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Wednesday, 20 March, 2002, 14:46 GMT
Blood pressure drug could save lives
A blood pressure drug has been shown to significantly reduce the risk of strokes.
Doctors say it could potentially save the lives of tens of thousands of people each year in the UK.
Beta blockers are known to reduce the risk of stroke by 40% and of a heart attack by 20%.
But losartan was found to reduce the risk of stroke by a further 25%. It also cut deaths from combined heart attack and stroke by a further 13%.
The drug also produced fewer side effects.
Losartan is already available on the NHS, but doctors believe it should now be used on a more widespread basis.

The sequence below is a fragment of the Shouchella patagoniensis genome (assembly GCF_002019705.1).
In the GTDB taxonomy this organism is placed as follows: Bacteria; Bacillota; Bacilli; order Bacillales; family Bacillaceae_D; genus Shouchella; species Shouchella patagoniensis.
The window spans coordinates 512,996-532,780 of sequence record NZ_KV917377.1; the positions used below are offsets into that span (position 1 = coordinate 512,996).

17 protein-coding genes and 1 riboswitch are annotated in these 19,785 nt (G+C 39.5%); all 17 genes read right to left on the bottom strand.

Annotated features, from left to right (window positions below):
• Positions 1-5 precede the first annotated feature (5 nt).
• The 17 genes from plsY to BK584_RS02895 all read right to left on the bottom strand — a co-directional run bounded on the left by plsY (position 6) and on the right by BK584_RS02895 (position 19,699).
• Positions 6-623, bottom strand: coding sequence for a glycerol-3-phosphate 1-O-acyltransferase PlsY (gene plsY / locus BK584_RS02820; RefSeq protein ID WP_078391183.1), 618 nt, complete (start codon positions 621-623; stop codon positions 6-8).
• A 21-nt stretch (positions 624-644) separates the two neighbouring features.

"Hypertension is an enormous problem affecting 10 million Britons and is the single most preventable cause of stroke.
"Up until now the guidelines have been to prescribe older drugs such as atenolol because there has been no evidence to show losartan has additional benefits.
"From today onwards GPs should seriously consider why patients should not receive this drug."
Eve Knight, director of the British Cardiac Patients Association said the results of the trial were good news for patients, their families and carers.
She said: "The results of this are set to dramatically and positively affect the way high blood pressure is treated in the UK."
Eoin Redahan of the Stroke Association said the results were "extraordinarily exciting".
Losartan costs £18.19 per month compared with £5 for atenolol.
However, the Stroke Association said the cost should be weighed against the potential savings in treating stroke patients.
The research will be published in The Lancet.
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